Kayleigh McEnany: Michael Flynn revelations should be taken 'very seriously'


The US Justice Department is dropping a case against a former national security adviser to President Donald Trump in relation to the investigation over Russia's alleged meddling in the 2016 US presidential election.

Trump, in reacting to the Justice Department's decision on Thursday, said he was very happy for Flynn.

In December 2017 Mr Flynn pleaded guilty to one count of lying to investigators, in a deal in which he avoided other charges including illegally lobbying for Turkey.

In recent months, Flynn's attorneys have leveled allegations about the FBI's actions and asked to withdraw his guilty plea.

During an interview with CBS News' Catherine Herridge, Barr said the Justice Department had been investigating Flynn's accusation of misconduct by the government, and after finding additional material, he agreed the case should be dismissed.

In moving to drop Flynn's prosecution, the Justice Department stepped away from perhaps the highest-profile case brought by the special counsel's office, which officially ended its investigation one year ago.

Just ahead of the announcement, United States media reported that prosecutor Brandon Van Grack, who was a member of Special Counsel Robert Mueller's team, had stepped back from handling the case.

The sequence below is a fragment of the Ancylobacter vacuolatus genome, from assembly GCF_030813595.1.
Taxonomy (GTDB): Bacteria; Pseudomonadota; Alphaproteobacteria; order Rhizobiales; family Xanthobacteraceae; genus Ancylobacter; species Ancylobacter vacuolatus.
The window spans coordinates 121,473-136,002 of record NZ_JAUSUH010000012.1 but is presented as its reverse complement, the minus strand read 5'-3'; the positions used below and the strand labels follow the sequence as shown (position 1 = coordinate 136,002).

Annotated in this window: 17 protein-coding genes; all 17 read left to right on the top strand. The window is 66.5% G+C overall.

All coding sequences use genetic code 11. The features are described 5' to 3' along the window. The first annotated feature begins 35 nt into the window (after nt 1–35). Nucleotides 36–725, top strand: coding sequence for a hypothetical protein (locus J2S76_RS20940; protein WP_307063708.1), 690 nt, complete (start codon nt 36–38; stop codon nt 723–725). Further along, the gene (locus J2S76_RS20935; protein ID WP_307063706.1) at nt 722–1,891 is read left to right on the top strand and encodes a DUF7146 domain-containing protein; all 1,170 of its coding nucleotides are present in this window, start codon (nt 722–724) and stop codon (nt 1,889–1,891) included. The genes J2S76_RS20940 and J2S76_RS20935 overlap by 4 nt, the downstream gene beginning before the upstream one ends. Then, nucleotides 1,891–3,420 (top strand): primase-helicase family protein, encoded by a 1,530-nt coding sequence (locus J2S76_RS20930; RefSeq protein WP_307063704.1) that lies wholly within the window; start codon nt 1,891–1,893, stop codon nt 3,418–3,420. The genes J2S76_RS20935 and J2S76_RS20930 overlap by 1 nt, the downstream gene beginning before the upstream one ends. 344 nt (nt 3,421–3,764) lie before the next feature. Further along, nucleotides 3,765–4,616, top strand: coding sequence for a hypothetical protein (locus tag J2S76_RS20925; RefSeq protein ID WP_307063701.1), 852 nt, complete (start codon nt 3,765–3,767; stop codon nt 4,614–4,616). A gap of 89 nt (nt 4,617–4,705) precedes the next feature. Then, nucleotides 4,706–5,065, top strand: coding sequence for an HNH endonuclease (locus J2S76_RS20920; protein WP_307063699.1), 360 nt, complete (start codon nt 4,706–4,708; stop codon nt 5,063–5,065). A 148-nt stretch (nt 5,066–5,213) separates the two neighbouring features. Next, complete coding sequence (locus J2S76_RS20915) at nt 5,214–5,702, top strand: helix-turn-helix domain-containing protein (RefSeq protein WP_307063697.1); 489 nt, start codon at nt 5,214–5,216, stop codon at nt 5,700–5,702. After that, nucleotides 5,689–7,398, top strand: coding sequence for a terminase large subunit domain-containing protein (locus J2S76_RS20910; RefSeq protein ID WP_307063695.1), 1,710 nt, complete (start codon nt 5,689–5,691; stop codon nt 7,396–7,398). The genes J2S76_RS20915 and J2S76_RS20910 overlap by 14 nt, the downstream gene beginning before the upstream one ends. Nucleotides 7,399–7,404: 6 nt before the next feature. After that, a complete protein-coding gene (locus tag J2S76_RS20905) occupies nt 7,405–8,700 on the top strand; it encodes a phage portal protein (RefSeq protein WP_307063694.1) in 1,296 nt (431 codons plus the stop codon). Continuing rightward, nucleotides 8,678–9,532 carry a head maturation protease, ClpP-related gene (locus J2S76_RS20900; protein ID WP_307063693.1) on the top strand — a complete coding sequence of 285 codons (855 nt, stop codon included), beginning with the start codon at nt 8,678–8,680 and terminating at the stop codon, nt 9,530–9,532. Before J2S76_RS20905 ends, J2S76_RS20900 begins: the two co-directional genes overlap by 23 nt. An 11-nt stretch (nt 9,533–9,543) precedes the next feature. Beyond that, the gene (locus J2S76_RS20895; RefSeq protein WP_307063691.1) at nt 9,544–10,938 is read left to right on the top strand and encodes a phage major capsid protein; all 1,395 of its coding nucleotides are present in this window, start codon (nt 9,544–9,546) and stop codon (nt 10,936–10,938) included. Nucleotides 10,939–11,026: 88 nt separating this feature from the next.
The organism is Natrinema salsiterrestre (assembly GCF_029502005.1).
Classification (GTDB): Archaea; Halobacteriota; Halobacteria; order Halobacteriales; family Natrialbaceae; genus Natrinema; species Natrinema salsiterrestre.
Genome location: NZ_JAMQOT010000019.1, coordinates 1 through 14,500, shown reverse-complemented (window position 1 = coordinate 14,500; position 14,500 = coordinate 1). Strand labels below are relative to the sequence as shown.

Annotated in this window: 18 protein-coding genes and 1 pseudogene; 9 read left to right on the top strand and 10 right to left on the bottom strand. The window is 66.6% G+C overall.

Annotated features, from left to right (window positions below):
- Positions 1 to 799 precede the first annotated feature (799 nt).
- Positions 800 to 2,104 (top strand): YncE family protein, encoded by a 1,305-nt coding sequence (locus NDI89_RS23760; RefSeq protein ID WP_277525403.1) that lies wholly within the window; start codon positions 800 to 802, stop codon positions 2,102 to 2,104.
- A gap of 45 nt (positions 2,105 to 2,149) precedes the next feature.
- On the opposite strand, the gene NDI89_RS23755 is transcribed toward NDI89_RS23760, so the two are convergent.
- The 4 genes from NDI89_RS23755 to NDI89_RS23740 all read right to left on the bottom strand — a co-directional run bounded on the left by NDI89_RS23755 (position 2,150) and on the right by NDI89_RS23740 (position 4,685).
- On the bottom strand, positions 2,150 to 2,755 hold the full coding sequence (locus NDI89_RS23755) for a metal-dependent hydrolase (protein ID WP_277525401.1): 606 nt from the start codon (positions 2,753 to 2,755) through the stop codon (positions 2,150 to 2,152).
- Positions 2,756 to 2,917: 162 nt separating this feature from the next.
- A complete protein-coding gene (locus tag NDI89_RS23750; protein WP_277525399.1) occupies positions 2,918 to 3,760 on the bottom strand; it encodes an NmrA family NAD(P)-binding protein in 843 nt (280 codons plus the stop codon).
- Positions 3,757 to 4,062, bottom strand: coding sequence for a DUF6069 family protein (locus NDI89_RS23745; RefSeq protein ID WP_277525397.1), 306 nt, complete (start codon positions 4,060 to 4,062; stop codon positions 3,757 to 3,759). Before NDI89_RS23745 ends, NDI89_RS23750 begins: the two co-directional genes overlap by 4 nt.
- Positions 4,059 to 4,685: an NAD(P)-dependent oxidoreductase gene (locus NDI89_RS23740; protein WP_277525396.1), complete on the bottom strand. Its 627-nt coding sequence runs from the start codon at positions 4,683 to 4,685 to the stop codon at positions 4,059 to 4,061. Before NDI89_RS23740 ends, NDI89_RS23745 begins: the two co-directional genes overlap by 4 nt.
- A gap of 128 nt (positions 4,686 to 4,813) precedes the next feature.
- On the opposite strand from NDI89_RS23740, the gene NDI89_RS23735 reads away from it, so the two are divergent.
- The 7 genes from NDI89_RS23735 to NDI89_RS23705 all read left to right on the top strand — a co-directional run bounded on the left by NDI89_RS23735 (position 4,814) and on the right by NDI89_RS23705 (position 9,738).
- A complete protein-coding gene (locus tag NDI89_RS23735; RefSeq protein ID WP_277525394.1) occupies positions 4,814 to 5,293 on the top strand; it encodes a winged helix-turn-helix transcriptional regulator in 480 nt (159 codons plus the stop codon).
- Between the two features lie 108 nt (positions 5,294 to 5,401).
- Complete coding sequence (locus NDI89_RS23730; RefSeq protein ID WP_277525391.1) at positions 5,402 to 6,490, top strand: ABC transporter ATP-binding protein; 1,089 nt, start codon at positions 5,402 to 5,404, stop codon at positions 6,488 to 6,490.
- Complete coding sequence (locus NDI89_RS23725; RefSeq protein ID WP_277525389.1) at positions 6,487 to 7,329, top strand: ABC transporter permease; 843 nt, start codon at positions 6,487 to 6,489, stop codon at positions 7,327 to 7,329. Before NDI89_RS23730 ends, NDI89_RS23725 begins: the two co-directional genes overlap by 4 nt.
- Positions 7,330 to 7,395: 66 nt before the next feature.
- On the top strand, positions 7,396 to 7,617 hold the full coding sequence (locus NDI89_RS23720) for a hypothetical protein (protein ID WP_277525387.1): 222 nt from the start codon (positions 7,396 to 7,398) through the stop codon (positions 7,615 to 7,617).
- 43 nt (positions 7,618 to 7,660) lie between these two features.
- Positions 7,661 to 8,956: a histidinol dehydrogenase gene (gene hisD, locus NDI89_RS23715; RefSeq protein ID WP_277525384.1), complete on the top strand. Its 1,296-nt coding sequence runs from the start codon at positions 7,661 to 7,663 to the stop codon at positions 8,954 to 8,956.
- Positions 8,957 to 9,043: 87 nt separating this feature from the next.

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The Justice Department then named Mr Mueller as a special prosecutor to pursue the investigation into numerous contacts between Mr Trump's campaign and the Russians, which fuelled suspicions of collusion. Media reports have expressed concern over possible undermining of the independence of the Justice Department.

He provided such extensive cooperation that prosecutors said he was entitled to a sentence of probation instead of prison.

The justice department's move has left many Trump critics stunned.

Flynn pleaded guilty that December, among the first of the president's aides to admit guilt in Mueller's investigation. I want Bill Barr to handle it. "What's our goal? Truth/admission or to get him to lie, so we can prosecute him or get him fired?"

"The evidence against General Flynn is overwhelming", Mr Nadler said. On the question of materiality, Barr responded, "we feel really that a crime can not be established here because because there was not, in our view, a legitimate investigation going on". Later that month, though, as the White House insisted that Flynn had never discussed sanctions with Russian Ambassador Sergey Kislyak, FBI officials grew more concerned by Flynn's conversations with the diplomat and what he had communicated to the White House.

Former FBI deputy director Andrew McCabe, who oversaw the Russian Federation investigation, said Mr Barr's argument is "patently false, and ignores the considerable national security risk his contacts raised". "And they asked him if he remembered saying that, and he said he didn't remember that".